Luke Bryan says it best, “rain is a good thing.”
As I am writing this, it’s a dreary day in Southern California. As someone who lives in “Sunny San Diego”, it can be a downer when the gloomy weather rolls in. It’s almost like I don’t know what to do with myself when the sky turns gray. Rainy days are not very conducive for beach weather, hiking is not an option, no more rollerblading for me, or any other outside activity that normally consumes my days in San Diego. However, with the rainy day I am having today, I know that greener days lie ahead and the earth will be nourished when I return to it.
I am not one to complain about rain as I live in a mostly sunny place, but for all of the Pacific Northwest people out there, this is your time to tune in. Although days after days of rain on end can feel depressing and isolating, there are ways we can change our perspective and use rain as a ritual.
Rain can be nourishing for our minds and bodies, as well as the world around us. As the Daily Om explains, the “most cleansing substance on this earth is water, [so] we can think of the joy rain brings as an energetic bath, rejuvenating our minds, bodies, and souls.”
So, how can we use rain to benefit our minds?
Rain as Therapy
Rain can have soothing and calming effects on the mind and body. For one, it forces us to slow down in almost every aspect of our life. Rain requires us to slow down while driving, it makes us want to curl up on our couches with blankets and candles, and the sound alone can cause us to draw inward for reflection and thinking. Furthermore, it encourages complete stillness. We feel less inclined to leave our houses to go go go or do do do. Instead, our bodies urge us to stay put, which is a huge benefit within itself.
The culture that we live in requires us to always be on the move. We have to go to work, go workout, go to the grocery store, meet up with friends for happy hour, go to book club, attend PTA, and the list goes on. In fact, people are obsessed with the glorification of being busy. If you are not participating in the “normalness” of running around like a chicken with your head cut off, then you are seen as less ambitious or less capable or even something to be pitied.
This is a crazy perspective, but has held pretty true throughout American history despite the more recent uptick in mental health awareness and encouragement to utilize self-care.
Rain is a great gateway to combat the career-oriented, individualistic mindset that keeps us from the joy of doing nothing. Just like a guided meditation, you can use rain as a platform for cultivating mindfulness.
A Rainy Meditation
- Start by finding a quiet, safe place where you can feel judgment-free and worry-free. You can burn some sage, palo santo, or a candle to provide some calming aromatherapy in your space.
- Next, we encourage you to sit or lay down in a comfortable position, shut your eyes or find a soft gaze, and listen to the pitter-patter of water droplets hitting the window.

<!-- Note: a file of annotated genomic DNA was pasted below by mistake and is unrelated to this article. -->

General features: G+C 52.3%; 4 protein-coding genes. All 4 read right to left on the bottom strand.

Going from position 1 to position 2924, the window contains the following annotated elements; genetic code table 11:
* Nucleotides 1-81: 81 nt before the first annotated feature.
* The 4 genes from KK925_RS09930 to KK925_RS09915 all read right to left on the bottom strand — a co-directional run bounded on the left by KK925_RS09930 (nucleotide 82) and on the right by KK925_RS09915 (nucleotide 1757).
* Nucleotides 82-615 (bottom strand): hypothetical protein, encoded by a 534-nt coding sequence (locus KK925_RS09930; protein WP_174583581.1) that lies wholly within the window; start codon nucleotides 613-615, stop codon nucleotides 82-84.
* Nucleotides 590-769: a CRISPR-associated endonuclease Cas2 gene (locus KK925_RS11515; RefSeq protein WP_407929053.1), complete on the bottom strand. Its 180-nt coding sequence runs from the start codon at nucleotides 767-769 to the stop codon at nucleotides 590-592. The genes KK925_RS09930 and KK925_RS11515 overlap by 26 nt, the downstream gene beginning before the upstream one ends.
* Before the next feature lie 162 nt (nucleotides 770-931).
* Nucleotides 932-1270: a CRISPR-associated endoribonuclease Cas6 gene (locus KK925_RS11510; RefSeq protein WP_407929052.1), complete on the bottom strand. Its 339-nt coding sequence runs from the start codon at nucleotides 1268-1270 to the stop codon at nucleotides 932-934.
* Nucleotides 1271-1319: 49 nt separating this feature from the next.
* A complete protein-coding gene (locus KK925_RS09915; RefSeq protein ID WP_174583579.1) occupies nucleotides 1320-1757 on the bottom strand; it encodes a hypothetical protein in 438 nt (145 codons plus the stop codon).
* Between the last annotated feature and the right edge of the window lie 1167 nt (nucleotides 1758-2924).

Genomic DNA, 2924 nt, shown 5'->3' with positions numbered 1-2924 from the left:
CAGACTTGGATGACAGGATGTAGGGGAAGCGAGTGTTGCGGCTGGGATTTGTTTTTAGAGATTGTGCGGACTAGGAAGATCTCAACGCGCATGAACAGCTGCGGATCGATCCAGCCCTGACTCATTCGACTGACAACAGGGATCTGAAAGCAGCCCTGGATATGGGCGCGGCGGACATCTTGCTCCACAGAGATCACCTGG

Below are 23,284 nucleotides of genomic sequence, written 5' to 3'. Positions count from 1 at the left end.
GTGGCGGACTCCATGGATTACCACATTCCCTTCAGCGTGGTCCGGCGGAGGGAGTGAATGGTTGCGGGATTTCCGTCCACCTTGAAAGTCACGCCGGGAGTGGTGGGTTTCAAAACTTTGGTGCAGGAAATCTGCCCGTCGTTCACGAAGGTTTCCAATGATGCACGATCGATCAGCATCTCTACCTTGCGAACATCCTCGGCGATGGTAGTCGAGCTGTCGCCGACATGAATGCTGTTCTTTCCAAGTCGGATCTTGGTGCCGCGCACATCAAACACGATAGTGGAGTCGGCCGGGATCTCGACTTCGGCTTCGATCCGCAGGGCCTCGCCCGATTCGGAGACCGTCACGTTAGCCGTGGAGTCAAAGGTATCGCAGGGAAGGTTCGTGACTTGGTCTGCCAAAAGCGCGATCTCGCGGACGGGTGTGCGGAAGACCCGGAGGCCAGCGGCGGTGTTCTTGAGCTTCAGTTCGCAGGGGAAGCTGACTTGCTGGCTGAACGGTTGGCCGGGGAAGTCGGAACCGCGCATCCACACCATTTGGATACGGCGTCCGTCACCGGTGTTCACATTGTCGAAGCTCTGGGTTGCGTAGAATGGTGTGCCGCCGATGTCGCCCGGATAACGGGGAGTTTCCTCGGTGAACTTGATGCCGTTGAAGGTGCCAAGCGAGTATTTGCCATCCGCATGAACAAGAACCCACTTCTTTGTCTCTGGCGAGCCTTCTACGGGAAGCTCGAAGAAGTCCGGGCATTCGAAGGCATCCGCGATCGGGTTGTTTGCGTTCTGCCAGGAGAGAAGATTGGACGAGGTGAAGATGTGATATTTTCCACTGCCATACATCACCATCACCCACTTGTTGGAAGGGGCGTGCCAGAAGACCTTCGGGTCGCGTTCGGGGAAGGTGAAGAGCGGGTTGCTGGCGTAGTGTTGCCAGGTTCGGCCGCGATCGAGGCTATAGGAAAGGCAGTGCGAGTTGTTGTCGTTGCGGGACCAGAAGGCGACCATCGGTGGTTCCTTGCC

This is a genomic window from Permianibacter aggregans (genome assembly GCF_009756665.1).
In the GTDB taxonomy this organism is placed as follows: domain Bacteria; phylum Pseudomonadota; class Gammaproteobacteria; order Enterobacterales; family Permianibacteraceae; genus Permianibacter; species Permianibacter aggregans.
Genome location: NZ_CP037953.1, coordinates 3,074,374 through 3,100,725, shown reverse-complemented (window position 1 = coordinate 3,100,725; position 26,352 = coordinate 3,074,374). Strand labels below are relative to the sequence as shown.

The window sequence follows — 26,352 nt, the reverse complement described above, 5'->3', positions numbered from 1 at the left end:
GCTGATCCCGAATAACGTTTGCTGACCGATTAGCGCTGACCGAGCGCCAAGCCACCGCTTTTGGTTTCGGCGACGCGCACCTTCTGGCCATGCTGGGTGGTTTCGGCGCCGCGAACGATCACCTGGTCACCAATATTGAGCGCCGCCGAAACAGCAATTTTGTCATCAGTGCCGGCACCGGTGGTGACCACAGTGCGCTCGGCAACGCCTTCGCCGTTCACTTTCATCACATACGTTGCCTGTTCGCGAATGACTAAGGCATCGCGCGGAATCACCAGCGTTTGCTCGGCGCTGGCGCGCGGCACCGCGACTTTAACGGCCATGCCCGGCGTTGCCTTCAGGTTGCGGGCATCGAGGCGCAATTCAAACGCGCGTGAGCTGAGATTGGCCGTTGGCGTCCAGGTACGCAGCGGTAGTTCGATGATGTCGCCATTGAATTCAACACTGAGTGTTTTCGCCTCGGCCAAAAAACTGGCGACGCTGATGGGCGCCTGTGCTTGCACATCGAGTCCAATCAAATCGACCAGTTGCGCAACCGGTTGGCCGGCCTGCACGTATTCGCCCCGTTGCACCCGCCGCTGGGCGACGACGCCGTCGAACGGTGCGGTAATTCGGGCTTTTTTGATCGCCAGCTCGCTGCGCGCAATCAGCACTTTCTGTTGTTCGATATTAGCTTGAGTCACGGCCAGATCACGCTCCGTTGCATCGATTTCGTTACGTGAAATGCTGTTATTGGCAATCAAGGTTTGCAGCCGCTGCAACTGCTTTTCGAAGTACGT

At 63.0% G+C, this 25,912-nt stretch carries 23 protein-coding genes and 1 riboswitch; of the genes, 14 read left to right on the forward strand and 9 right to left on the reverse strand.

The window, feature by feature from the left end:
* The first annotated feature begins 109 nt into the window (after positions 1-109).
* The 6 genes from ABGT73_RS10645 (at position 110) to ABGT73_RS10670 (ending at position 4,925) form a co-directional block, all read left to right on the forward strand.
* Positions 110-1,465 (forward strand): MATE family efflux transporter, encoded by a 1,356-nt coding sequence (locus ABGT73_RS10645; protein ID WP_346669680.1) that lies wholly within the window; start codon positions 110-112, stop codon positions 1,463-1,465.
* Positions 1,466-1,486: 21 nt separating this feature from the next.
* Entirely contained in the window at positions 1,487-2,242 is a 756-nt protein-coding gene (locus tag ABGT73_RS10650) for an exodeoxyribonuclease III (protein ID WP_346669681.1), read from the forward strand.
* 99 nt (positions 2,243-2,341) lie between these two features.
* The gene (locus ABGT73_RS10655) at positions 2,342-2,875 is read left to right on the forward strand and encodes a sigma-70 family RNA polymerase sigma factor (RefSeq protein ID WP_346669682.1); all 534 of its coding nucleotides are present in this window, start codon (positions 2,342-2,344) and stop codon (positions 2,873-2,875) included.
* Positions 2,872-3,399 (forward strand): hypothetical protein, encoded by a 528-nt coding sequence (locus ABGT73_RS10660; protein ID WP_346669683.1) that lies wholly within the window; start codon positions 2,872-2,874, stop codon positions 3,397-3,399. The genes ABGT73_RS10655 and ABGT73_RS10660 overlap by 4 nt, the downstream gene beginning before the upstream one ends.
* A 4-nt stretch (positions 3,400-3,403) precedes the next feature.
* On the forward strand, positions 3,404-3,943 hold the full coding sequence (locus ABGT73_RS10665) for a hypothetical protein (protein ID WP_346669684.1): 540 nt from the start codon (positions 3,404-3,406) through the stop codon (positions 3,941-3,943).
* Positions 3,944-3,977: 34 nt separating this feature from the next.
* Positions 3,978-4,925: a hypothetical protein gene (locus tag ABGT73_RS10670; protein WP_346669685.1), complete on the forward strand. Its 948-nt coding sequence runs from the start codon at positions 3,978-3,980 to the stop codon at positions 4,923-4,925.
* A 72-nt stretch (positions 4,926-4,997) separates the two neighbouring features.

- Begin to take some deep inhales and exhales, and breathe in the smells, sounds, and feelings of rain washing over the earth.
- Imagine the rain washing away all of your insecurities, stressors, or mindsets that are holding you back from peace and joy.
- As you continue your breathing, bring your awareness back to the sound of the rain. Consider the rain filling the earth beneath your feet with nutrients and life. Think about the rivers and oceans flowing, bringing life to the organisms living within them. Appreciate the crops growing and thriving, gaining more minerals to bring back to nurture you for a food source.
- Finally, consider the relationship between your body, mind, and soul with the heart of the earth. Feel the power of the earth grounding you, hydrating you, and nourishing you. Allow yourself to feel this power, latch onto it, and embrace it.
- When you are ready, slowly bring awareness back to your body. Begin to wiggle your fingers and toes, rock your chin from one shoulder to the other, take a long body stretch, and open your eyes to revel in the beauty around you.
Rain for our gardens has been the source of many studies; “Rainwater contains more oxygen than tap water, and this helps plants grow full and lush. Carbon dioxide is also brought down to Earth to the benefit of plants when it rains. Once carbon dioxide reaches the soil, it can help release important nutrients for the plants. Spectrum News
Just as rain causes plants to flourish, gardens to blossom, and harvests to become bountiful, rain can do the same for us. Everything in life revolves around water. According to experts, a person can survive up to 1 to 2 months without food, but only 3 days without water. This is the value that water brings to our lives. It resets, refreshes, and replenishes. That is powerful. So, feel the power of the earth, the water, the wind, the sun around you, and be thankful for how each of these elements contribute to your life and the world around you.